Questions and Answers


I’d be lying if I said these questions never crossed my mind when I decided to leave New York – a city that had become home after 6 years there – for 10 months in Bangalore. I had excellent colleagues at a management consulting job I loved, incredibly close friendships that I will always cherish, and a comfortable, enjoyable life in a city I was more than familiar with. While trying to answer those questions that allowed doubt to creep into my mind, I’ve found myself faced with a few others recently.

What motivates us? Why do we do what we do?

Tony Robbins tried to answer these questions with this talk on invisible forces, but for me, there was a clearly visible reason for joining the AIF Clinton Fellowship. Growing up among India’s privileged and witnessing the terrible inequality in the world around me led me to the belief that I will be most motivated in a career where I can try to help the underprivileged help themselves. I know that in the long-term, I want to be in social enterprise, and this program is providing me the opportunity to live life at an exciting one, Babajob, while sharing my experience with 39 fantastic co-fellows and learning from theirs.

What does Babajob do? What makes Babajob exciting for me?

Babajob is India’s largest online and mobile job portal for the informal sector – blue-collar workers looking for work in telesales, domestic help, or other entry-level jobs. In India, if a family needs a second driver, they will likely ask their current one to recommend a friend who was looking for a job. As a result, people’s job opportunities at the entry-level of the informal space are often limited by who they know. Babajob is changing that. Using the portal, a potential driver can apply to a wide range of jobs, which far outweigh the opportunities presented by his (limited) social network. The benefits don’t stop there, however: Babajob makes it easier for employers to hire, with products that allow them to start receiving calls from screened applicants in a matter of minutes.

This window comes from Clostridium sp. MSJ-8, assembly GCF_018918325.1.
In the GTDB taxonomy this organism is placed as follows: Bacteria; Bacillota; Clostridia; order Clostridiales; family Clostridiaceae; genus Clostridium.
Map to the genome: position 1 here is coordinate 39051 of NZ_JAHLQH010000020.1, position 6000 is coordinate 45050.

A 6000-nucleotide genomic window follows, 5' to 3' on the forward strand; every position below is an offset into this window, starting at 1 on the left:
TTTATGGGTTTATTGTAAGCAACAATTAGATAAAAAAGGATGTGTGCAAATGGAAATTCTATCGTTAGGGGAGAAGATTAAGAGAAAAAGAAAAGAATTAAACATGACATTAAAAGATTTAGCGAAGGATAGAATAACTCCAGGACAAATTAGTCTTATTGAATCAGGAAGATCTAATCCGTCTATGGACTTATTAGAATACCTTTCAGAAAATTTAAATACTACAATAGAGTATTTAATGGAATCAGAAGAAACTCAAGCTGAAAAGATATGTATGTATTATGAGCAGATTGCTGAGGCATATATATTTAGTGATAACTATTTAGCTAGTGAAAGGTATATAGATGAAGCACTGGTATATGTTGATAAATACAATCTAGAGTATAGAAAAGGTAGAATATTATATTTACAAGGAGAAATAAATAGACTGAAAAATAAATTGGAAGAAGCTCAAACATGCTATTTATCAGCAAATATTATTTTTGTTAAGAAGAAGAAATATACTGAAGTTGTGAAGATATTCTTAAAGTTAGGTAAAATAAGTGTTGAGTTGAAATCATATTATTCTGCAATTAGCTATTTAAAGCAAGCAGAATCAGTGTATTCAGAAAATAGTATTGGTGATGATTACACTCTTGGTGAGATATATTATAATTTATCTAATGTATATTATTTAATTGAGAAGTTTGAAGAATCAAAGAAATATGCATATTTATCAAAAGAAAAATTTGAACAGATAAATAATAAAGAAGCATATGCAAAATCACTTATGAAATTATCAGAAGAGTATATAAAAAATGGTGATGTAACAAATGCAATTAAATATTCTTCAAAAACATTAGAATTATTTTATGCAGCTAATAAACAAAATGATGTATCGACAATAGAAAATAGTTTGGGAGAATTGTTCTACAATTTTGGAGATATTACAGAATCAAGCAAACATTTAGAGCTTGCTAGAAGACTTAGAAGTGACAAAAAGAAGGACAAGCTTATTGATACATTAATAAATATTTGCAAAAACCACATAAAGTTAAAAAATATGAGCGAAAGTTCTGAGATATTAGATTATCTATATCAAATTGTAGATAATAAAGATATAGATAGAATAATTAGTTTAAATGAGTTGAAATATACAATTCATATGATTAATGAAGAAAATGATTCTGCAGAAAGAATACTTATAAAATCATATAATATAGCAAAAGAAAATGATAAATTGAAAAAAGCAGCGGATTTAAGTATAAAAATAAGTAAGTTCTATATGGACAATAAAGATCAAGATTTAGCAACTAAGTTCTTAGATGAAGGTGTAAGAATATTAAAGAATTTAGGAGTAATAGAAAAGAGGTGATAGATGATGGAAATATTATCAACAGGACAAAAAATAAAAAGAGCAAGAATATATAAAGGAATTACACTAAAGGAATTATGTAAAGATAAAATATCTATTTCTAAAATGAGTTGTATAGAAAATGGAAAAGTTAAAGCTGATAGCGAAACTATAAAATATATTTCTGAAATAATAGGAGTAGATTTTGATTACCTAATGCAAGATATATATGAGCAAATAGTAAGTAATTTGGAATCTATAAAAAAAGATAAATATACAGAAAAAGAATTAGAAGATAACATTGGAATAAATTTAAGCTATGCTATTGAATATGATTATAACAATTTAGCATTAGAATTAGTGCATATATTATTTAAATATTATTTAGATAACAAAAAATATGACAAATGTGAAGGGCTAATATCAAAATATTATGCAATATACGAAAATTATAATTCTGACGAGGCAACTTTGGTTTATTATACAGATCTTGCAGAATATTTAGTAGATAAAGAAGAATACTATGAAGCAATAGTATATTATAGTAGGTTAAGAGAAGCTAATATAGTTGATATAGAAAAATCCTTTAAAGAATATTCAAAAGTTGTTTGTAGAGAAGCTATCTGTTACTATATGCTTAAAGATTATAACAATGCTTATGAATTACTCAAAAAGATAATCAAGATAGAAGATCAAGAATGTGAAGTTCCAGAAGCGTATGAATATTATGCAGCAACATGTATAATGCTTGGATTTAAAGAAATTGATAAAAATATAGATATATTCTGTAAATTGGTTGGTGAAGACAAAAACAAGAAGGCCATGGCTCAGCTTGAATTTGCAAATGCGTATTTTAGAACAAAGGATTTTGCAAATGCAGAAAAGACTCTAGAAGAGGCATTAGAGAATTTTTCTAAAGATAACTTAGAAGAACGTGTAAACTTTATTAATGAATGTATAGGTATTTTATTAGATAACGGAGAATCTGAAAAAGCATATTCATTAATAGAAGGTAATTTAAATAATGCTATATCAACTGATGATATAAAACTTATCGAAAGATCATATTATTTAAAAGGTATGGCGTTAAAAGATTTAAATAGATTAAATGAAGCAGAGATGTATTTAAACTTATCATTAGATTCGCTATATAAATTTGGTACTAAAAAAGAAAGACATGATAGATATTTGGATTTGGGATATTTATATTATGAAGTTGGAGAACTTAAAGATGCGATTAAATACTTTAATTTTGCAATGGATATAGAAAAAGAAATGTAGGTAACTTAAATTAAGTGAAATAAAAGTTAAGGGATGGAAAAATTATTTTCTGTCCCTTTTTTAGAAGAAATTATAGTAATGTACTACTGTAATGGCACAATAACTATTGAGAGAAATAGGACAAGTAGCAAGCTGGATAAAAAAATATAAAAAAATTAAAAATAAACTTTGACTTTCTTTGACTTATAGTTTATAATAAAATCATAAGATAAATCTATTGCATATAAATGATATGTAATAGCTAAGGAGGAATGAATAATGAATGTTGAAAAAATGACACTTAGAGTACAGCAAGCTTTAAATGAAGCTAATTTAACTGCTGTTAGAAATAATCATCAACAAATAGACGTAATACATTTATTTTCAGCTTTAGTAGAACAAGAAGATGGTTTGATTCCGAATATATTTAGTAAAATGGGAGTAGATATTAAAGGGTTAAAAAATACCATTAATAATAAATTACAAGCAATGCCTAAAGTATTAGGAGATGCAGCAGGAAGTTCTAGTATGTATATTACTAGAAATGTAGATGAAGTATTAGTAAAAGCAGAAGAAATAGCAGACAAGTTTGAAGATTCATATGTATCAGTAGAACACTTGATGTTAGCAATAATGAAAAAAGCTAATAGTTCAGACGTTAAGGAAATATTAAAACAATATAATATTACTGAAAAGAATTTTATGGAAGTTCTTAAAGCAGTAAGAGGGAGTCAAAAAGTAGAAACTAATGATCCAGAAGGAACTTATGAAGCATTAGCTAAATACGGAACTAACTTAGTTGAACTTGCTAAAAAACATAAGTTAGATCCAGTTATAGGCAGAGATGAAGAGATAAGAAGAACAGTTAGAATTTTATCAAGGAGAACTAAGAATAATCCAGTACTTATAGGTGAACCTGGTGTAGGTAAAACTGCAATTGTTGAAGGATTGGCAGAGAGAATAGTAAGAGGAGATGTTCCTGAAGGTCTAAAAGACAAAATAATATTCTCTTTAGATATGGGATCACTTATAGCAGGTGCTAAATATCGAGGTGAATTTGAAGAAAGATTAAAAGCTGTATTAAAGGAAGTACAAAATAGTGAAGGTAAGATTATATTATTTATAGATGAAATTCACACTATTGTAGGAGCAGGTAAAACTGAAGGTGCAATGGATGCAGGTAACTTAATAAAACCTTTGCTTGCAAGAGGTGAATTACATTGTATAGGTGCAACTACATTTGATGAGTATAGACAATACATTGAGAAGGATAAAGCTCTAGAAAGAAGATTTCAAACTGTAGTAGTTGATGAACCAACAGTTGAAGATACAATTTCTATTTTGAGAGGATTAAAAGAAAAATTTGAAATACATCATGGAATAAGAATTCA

Over half a million people have already found employment using Babajob, and there are over 2 million users on the site, with  120,000 added every month. I consider myself incredibly fortunate to have the opportunity to work directly with and learn from the senior-most management of a fast-growing and ambitious start-up, as they move into their next stage of growth. However, more important to me is that Babajob’s model serves to provide the less fortunate with access to capital, a mighty step towards reducing income inequality in India.

Did I make the right choice?

For me, this was a risk, and I could have used the force of inertia to stay in my old happy place, but the words the little Decision Elf told Andy Dunn, a former consultant and the founder of Bonobos, rang true in my ears when I had to make my choice: “The risk not taken is more dangerous than the risk taken.”